Recent identity theft cases and statistics prove our worst fears about identity theft: it’s widespread, it’s damaging and it’s not going away.
So what can we do? Be vigilant and careful, and learn from what’s going on to protect oursselves. If ever you are a victim, the time it takes to resolve identity theft can vary greatly based on how you handle it.
With that in mind, I’ve looked at some of the largest recent data breaches as well as recent identity theft cases to bring together four lessons that could help keep you safe in a world where, let’s face it, this is going to continue to be part of the picture.
Lesson 1: No company is too big to get hacked
If you think that you can protect your data by only providing it to large, reputable companies, think again. That’s not to say that many or most large companies don’t do a great job protecting your data. Many do. But this won’t guarantee that your data is safe.
Earlier this year, EasyJet revealed that around nine million customer email addresses were accessed in a major data breach. The attackers also accessed credit card details for thousands of EasyJet customers.
I don’t have intimate details of EasyJet’s data security procedures. But I’m willing to bet that data at the airline is a lot more secure than your average family-run business website.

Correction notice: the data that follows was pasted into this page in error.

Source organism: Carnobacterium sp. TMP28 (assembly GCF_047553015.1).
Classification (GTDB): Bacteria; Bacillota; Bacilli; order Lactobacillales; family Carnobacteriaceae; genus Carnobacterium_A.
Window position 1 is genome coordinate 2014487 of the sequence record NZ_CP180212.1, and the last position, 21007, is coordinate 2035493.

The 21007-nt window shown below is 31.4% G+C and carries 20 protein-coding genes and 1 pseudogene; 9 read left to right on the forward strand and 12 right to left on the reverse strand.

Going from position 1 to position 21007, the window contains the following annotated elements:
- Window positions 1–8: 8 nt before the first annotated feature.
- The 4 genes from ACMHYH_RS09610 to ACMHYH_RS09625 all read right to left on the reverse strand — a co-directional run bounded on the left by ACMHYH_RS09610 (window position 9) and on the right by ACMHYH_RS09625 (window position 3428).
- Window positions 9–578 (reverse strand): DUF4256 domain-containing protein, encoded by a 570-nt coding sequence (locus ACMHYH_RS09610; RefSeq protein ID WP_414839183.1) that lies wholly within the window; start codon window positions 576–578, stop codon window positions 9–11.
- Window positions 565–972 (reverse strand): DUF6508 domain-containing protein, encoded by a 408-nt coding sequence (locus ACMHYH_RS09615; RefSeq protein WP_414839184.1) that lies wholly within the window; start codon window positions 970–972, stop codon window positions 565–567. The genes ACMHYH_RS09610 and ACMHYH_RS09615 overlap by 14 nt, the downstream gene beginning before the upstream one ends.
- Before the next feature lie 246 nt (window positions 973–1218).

The point is, just because you’ve only given your data to large, reputable companies, that does not mean that you can lay off personal data security best practices like using secure passwords, changing your passwords periodically and checking accounts and credit reports regularly for irregularities.
Lesson 2: Older individuals are often at higher risk
Age UK published some eye-opening statistics, showing, among other things, that those aged 55 and older lost more than £4 million to cyber fraud between April 2018 and March 2019.
And though technology has allowed older individuals to keep in better contact with loved ones during the pandemic, the pandemic has equally been providing new opportunities for identity theft and other identity fraud. As Age UK wrote:
The majority of fraud linked to coronavirus involves online purchases for personal protective equipment (PPE), such as face masks, that never arrive. Criminals have also been sending phishing emails and texts claiming to be from the Government, HMRC and health bodies to convince the recipient to open links or attachments and get them to reveal personal or financial information.
If you are 55 or older, that means that you need to be on the lookout. Scammers think you are an easy mark. Prove them wrong!
Be especially wary of entering personal information after following a link directly from an email. If there’s any reason for suspicion, you can go directly to the company or organisation’s website and start from there. You can also call the company or organisation (using a phone number on their website, not one from the email) to confirm that the email is valid.
Rarely will a company call you out of the blue and ask for your account details or passwords – be especially wary if you receive such a call. And of course, use secure passwords for all of your accounts and change them often.
You can read more about some specific examples of credit card fraud and steps you can take to avoid credit card fraud in the UK. There are also ways to check if you’ve been the victim of identity theft if you’re concerned something has already happened.